Saturday, February 28, 2009

Carrot Creation

I made this carrot on a piece of Muslin that is sewed and then coffee dyed. Then I collaged the fabric on to it, painted and modge Podged and then when dried I sewed in accents in Black.

The Countess Sylvanski's Teapot.

The Countess Sylvanski has left me her Teapot...not really but I am going to manufacture a lovely Story about it. Its not quite finished yet...Buttons on the top yet, I think.

Sunday, February 22, 2009

Dottie doesn't think too much of the Pie-rats

The Battle Begins.

Grace hurried through the woods to her home. She was hyper alert to noises around her. Worry and anger fed her path. She emerged from the cedars with Murray ahead her, sniffing the ground. There was no welcoming curl of smoke from the chimney, and the house was a dark shadow in the waning light. It was cold. She pressed on down to the garden, when she felt something stinging in her neck, then her back, then she fell forward, tripping in a hole. She stumbled, catching herself with outstretched hands before her face could hit the ground. There were multiple tiny arrows sticking from her neck and the back of her jacket was dotted with them. "Murray," she cried.

Murray whirled at the sound of her falling. He was a black blur that raced around her perimeter, dodging tiny darts, and growling when they found a mark. "Get up Grace, get up," he yelled.

Somewhere near the Garden Gate there was a cry of "Attack!" There was a sound of a tiny horn, an army of animals with ouchers scrambled forward to the aid of their beloved Mistress.

Grace gained her feet, as they ran toward her yelling wildly. She pitched toward them with Murray at her heels. He was Biting the air, snapping furiously and barking "Come down and fight, come down here you filthy animals," to the unseen foes that had attacked from the trees.

There was a shower of tiny arrows that responded to his invitation, all falling short of the mark.

They scrambled through the Garden Gate, and Grace momentarily assessed the scene around her. There were animals of every kind in her Garden. Some had Rusty Sewing Needles, with the bottom of clay pots as shields. Some of the ferrets and badgers had her steak knife set diveyed up between them, but what made her smile was the sight of her beloved cat Swain with a teacup for a shield and a kabob skewer as a lance.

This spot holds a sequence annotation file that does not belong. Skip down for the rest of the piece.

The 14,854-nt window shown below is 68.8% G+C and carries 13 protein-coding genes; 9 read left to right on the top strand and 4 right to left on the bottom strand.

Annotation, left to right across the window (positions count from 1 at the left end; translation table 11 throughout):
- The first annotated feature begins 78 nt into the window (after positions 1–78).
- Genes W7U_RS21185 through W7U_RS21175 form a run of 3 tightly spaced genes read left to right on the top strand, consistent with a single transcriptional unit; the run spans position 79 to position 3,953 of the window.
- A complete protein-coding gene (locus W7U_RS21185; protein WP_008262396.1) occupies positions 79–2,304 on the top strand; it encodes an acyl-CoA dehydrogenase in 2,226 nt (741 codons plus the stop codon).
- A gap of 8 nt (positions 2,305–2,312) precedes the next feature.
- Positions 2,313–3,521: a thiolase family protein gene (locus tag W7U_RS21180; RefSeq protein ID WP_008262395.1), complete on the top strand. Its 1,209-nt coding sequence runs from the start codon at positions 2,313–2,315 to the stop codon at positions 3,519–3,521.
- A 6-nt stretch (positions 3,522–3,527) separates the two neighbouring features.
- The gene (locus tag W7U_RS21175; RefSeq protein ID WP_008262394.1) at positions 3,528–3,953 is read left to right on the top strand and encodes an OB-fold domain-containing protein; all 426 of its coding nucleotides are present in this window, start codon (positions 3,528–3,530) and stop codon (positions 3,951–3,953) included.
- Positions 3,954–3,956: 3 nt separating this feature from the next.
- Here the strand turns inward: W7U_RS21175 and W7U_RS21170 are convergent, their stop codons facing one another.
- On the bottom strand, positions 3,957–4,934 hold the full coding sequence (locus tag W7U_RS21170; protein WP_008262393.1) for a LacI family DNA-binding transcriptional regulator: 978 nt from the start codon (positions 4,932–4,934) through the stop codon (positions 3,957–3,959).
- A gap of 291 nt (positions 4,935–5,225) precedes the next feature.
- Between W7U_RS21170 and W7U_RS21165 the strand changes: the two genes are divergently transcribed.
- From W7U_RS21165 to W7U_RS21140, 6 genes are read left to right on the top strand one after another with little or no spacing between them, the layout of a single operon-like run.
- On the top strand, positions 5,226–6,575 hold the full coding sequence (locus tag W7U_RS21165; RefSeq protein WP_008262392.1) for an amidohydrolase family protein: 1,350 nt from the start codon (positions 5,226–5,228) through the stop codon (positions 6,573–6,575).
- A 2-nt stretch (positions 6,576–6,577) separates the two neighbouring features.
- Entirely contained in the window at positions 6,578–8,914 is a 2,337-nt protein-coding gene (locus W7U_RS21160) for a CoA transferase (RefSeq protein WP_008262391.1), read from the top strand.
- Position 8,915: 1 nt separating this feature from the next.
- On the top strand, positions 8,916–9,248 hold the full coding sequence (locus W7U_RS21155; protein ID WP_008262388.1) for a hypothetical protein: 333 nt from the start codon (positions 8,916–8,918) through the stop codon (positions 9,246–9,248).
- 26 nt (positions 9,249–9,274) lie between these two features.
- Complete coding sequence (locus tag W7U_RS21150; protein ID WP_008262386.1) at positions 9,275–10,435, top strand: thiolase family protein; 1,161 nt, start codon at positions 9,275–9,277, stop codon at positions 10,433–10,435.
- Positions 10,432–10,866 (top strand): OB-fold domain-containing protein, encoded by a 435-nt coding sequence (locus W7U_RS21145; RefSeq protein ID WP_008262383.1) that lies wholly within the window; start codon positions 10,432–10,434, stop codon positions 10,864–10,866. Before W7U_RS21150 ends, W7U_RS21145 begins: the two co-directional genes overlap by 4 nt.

Tisdale spoke first. "We Have decided to defend the Baggaraggs, Mrs. Tenderstitch. We are not going to let them pass without a fight." Grace Tendertitch looked down at the tiny snail who held his shell curled in his tail. "I told you to get the others and yourself to safety Tisdale. Lets get into the house and see what needs to be done." Once inside, Grace plucked the tiny arrows from her jacket. It was more difficult and painful to remove the few that had impaled her neck. There was not much bleeding, but Grace was at first alarmed by the prospect that the tips of the arrows had been dipped in some kind of venom. This did not prove to be the case.

As Murray was treated he said, "They are bold these Pie-rats. Attacking you like that. I thought they had felled you when you went down. But then I saw that you fell into a hole that someone had there is pine sap on the bottom of your shoe," he finished sniffing the bottom of her foot. Grace Tenderstitch looked down,"My ankle is going to swell, I'm afraid.Its going to be a long Night."

She had no idea had right she would be.

Monday, February 16, 2009

Am I too Late for the Reindeer Games?

Josie investigates potential Luncheon Specials.

54 crafts, the number of the rafts (x2)

Grace Tenderstitch stood in the late afternoon at the edge of the steep slope to the Loch. She looked down at the water and the wind blew cold and at times brought tears to her eyes, stinging. There was a carpet of brown curled debris around her, dissolving into the forest floor. She could see below where there were a number of tiny rafts, mostly made from tree bark, floating in the oily olive water, harnessed to the rocks. Without thinking she began to count their numbers, and realized when she got to 54 that there was an equal amount left to be counted. Murray stood at her side, his shoulder resting lightly against her thigh, her hand warmed in the fur on his back. No one spoke.

There was a distant cry of a bird over their heads. It sounded faraway, and was barely acknowledged by the threesome that stood at the edge of this incline, so much was their preoccupation with the scene, They patiently waited for Mrs. Tenderstitch to speak and act. Another cry, louder and closer, had Maybell looking upward, searching the sky for her impossible love, Windslow the Osprey. He was circling closer, and within moments, grasp a tree branch above them with powerful talons. AS His head turned sideways, he looked at them with an eye that seemed made of glass, set below a jet black eyestripe. His presence was majestic, like being being visited by a member of royalty.